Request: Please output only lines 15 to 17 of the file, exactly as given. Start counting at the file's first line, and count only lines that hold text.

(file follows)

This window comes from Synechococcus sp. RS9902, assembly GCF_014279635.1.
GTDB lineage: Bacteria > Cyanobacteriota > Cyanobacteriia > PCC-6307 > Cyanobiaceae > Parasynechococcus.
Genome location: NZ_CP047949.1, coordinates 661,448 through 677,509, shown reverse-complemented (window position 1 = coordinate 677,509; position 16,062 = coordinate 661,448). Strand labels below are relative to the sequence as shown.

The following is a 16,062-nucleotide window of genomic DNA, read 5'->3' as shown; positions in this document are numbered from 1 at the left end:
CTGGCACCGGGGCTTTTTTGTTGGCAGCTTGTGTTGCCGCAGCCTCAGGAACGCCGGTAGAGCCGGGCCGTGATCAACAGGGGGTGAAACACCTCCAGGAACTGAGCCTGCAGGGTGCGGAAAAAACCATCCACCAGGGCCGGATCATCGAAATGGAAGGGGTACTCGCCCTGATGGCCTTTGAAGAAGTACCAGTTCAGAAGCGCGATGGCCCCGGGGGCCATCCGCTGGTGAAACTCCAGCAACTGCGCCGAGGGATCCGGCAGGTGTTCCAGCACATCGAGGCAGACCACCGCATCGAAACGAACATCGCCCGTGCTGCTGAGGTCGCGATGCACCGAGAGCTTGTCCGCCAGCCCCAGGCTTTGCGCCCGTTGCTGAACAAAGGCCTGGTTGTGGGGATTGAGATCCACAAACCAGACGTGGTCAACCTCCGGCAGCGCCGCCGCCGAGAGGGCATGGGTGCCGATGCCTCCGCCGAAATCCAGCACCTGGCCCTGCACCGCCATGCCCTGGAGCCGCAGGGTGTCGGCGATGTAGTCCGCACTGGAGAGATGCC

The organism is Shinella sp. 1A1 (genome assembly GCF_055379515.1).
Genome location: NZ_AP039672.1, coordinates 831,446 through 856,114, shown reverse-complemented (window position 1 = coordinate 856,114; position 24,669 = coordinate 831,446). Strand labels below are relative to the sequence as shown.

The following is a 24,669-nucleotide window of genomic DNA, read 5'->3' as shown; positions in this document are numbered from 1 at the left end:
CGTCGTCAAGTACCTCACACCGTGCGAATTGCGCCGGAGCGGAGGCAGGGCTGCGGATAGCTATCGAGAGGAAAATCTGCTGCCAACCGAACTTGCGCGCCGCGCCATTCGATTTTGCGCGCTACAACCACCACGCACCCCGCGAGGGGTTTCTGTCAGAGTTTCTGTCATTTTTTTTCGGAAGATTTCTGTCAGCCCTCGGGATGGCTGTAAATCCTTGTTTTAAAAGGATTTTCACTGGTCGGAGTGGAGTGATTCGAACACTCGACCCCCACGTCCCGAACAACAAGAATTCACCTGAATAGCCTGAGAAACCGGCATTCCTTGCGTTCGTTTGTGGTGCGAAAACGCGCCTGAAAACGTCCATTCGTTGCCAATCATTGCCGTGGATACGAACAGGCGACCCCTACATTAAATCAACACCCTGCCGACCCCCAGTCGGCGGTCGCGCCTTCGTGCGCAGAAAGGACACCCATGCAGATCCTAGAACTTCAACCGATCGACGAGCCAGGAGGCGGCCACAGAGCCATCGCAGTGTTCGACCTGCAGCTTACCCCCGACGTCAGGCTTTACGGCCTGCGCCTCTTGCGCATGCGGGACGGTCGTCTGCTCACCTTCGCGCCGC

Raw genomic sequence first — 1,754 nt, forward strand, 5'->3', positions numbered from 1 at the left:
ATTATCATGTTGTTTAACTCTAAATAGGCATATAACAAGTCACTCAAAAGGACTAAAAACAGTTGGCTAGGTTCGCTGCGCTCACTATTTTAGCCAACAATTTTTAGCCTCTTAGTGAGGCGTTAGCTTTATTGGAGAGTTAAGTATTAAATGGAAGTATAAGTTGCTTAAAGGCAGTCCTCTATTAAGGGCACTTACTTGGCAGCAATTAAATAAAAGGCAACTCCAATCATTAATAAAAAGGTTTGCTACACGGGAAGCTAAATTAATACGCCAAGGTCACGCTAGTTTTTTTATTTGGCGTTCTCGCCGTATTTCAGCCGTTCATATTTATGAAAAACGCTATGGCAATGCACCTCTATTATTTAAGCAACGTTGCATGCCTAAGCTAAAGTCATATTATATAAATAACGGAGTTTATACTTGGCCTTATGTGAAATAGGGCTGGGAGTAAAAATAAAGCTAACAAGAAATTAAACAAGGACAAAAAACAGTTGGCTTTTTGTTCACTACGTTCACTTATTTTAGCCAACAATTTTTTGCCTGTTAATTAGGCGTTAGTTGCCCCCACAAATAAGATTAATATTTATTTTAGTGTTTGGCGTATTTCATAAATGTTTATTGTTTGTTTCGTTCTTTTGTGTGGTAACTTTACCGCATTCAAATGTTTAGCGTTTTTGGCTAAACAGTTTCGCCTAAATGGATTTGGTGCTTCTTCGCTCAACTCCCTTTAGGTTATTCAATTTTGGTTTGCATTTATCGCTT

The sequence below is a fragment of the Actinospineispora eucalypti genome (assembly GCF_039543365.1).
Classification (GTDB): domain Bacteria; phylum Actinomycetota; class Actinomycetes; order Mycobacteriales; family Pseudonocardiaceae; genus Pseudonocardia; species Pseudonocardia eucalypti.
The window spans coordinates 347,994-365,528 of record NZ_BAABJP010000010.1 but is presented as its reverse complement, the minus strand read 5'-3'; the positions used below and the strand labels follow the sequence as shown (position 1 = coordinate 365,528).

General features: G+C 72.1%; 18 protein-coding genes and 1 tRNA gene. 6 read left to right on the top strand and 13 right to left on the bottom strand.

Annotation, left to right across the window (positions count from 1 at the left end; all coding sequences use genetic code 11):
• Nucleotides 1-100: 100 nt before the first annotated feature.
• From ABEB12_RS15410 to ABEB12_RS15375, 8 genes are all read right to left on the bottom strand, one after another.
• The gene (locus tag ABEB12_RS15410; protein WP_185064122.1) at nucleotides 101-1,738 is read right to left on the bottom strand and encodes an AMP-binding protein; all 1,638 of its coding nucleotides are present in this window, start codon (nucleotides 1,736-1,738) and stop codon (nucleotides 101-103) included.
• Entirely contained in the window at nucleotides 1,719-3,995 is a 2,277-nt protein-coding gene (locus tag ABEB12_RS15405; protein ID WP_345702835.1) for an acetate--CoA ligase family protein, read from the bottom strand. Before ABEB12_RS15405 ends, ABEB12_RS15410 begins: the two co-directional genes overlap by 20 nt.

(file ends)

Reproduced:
General features: G+C 72.1%; 18 protein-coding genes and 1 tRNA gene. 6 read left to right on the top strand and 13 right to left on the bottom strand.

Annotation, left to right across the window (positions count from 1 at the left end; all coding sequences use genetic code 11):
• Nucleotides 1-100: 100 nt before the first annotated feature.